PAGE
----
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HIBBING: 2017

Hibbing remains a paradox to me.
In my last two novels I’ve created a character who returns to Hibbing after being away for a decade. Paul Martin is a retired teacher (history) who moved to Chattanooga after his career at Hibbing High School. His observations, although often dire, are shared by many.
Earlier this week a former Hibbingite, turned Floridian, posted a Facebook comment on the closing of the local KFC. Like Penney’s the business just couldn’t make it here. Tom T. wondered why this once prospering city was in such a steep decline. I joined another friend–also a FORMER Hibbingite–for coffee last week. Rick W. commented, “The only places to buy clothes in Hibbing these days is either at WalMart or Goodwill.” Think about it! A drive down north First Avenue and a turn down Howard Street is like a mouth with several conspicuously missing teeth. Same one will find driving through the neighborhoods. Not only are there far too many houses for sale but, even worse, several houses seem to be abandoned (presumably to foreclosures).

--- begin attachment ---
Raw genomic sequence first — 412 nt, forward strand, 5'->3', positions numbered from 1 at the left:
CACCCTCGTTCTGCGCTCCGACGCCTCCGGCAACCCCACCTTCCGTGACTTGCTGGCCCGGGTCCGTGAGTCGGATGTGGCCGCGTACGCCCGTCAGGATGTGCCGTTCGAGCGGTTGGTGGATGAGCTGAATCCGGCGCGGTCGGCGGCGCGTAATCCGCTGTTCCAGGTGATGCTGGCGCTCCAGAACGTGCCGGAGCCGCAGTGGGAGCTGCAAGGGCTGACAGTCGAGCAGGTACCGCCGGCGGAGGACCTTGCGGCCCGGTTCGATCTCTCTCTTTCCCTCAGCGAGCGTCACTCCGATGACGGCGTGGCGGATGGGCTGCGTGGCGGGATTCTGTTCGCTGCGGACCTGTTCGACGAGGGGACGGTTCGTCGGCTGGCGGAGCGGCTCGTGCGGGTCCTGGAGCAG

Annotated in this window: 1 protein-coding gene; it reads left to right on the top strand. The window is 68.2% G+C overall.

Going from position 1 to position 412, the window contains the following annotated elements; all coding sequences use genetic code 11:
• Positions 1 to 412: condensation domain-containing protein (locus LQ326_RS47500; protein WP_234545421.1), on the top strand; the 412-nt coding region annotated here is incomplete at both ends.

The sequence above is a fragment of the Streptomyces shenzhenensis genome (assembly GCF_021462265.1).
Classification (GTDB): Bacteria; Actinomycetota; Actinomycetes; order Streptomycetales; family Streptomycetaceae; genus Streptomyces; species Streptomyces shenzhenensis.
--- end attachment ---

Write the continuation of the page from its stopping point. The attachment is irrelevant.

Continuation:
Yet, I heard the other day that HibbingTac is not only expanding to the north and west–thus the closing of part of Highway #5, but expansion to the south is a very real possibility in the near future. At a wonderful car show a weekend ago, one of the promoters informed that next year the show will likely be moved from the historic North Hibbing site to Bennett Park due to the mining expansion of HibTac. Over in Virginia, another old and declining mining town, the expansion of mining operations has force another major traffic artery to close which requires building an multi-million dollar bridge over the abandoned Richeleau (sp?) Mine. To my knowledge, most to the apparent commercial vitality of Virginia (including a new Menards) is actually within the Mountain Iron city limits.
Chestnut Street (downtown Virginia) looks even worse than Howard Street and if our Irongate Mall is nearly dead, the Virginia Thunderbird Mall is nearly as bad.
Mining expansion amidst the decline of the cities that support them. Go figger!
Despite it all, Hibbing remains my home and the people here are the best there are . . . anywhere.

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